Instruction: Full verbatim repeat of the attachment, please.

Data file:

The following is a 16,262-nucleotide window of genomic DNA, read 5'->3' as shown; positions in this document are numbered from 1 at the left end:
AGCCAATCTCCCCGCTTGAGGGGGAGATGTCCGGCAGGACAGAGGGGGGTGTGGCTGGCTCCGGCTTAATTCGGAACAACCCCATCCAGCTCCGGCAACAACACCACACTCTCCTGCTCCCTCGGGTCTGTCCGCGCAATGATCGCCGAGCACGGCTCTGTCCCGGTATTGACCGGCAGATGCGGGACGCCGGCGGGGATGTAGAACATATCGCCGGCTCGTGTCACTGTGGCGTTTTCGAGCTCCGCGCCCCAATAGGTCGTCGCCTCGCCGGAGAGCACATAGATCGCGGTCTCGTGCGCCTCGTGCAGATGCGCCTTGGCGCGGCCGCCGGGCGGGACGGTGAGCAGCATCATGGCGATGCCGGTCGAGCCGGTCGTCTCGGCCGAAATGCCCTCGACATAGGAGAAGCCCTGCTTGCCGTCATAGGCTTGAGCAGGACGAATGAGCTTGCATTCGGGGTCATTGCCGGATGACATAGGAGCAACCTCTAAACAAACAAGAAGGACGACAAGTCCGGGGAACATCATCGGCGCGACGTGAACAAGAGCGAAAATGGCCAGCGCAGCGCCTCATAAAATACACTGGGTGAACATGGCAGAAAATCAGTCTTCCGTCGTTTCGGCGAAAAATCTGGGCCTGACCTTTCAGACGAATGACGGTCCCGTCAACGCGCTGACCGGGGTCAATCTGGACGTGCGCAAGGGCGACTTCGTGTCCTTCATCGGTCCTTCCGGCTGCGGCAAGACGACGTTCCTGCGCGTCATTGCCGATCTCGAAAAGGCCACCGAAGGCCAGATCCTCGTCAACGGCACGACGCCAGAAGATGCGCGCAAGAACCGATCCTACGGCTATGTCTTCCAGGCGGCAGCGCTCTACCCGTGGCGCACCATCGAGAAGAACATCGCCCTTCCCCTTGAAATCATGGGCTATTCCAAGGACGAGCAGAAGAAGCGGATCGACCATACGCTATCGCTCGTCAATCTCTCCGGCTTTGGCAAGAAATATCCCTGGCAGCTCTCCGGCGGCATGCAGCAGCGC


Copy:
The following is a 16,262-nucleotide window of genomic DNA, read 5'->3' as shown; positions in this document are numbered from 1 at the left end:
AGCCAATCTCCCCGCTTGAGGGGGAGATGTCCGGCAGGACAGAGGGGGGTGTGGCTGGCTCCGGCTTAATTCGGAACAACCCCATCCAGCTCCGGCAACAACACCACACTCTCCTGCTCCCTCGGGTCTGTCCGCGCAATGATCGCCGAGCACGGCTCTGTCCCGGTATTGACCGGCAGATGCGGGACGCCGGCGGGGATGTAGAACATATCGCCGGCTCGTGTCACTGTGGCGTTTTCGAGCTCCGCGCCCCAATAGGTCGTCGCCTCGCCGGAGAGCACATAGATCGCGGTCTCGTGCGCCTCGTGCAGATGCGCCTTGGCGCGGCCGCCGGGCGGGACGGTGAGCAGCATCATGGCGATGCCGGTCGAGCCGGTCGTCTCGGCCGAAATGCCCTCGACATAGGAGAAGCCCTGCTTGCCGTCATAGGCTTGAGCAGGACGAATGAGCTTGCATTCGGGGTCATTGCCGGATGACATAGGAGCAACCTCTAAACAAACAAGAAGGACGACAAGTCCGGGGAACATCATCGGCGCGACGTGAACAAGAGCGAAAATGGCCAGCGCAGCGCCTCATAAAATACACTGGGTGAACATGGCAGAAAATCAGTCTTCCGTCGTTTCGGCGAAAAATCTGGGCCTGACCTTTCAGACGAATGACGGTCCCGTCAACGCGCTGACCGGGGTCAATCTGGACGTGCGCAAGGGCGACTTCGTGTCCTTCATCGGTCCTTCCGGCTGCGGCAAGACGACGTTCCTGCGCGTCATTGCCGATCTCGAAAAGGCCACCGAAGGCCAGATCCTCGTCAACGGCACGACGCCAGAAGATGCGCGCAAGAACCGATCCTACGGCTATGTCTTCCAGGCGGCAGCGCTCTACCCGTGGCGCACCATCGAGAAGAACATCGCCCTTCCCCTTGAAATCATGGGCTATTCCAAGGACGAGCAGAAGAAGCGGATCGACCATACGCTATCGCTCGTCAATCTCTCCGGCTTTGGCAAGAAATATCCCTGGCAGCTCTCCGGCGGCATGCAGCAGCGC